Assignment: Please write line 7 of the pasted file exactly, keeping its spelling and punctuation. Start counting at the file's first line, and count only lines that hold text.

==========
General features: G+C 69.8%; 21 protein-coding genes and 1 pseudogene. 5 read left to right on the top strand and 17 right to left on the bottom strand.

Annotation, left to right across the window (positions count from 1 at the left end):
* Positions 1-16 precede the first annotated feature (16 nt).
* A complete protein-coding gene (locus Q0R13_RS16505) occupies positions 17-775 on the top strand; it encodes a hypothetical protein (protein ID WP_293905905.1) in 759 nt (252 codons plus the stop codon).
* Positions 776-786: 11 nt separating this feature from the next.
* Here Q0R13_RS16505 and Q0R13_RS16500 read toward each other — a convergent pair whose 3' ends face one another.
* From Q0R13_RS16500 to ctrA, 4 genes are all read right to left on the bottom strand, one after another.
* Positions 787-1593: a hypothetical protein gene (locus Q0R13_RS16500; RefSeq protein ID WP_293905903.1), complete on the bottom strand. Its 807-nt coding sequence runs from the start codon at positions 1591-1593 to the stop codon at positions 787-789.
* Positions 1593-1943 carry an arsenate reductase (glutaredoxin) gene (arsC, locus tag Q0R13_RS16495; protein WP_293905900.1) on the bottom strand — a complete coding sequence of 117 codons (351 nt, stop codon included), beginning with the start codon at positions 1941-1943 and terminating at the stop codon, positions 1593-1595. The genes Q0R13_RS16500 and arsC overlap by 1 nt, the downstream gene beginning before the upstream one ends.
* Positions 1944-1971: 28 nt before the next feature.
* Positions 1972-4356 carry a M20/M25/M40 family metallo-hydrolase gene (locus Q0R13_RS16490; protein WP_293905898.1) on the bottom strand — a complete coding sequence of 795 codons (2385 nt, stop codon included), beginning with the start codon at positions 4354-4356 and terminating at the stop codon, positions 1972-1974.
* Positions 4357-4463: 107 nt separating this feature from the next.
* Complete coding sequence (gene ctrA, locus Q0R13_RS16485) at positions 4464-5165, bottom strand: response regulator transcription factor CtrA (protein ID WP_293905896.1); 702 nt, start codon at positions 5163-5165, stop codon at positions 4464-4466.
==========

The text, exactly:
* From Q0R13_RS16500 to ctrA, 4 genes are all read right to left on the bottom strand, one after another.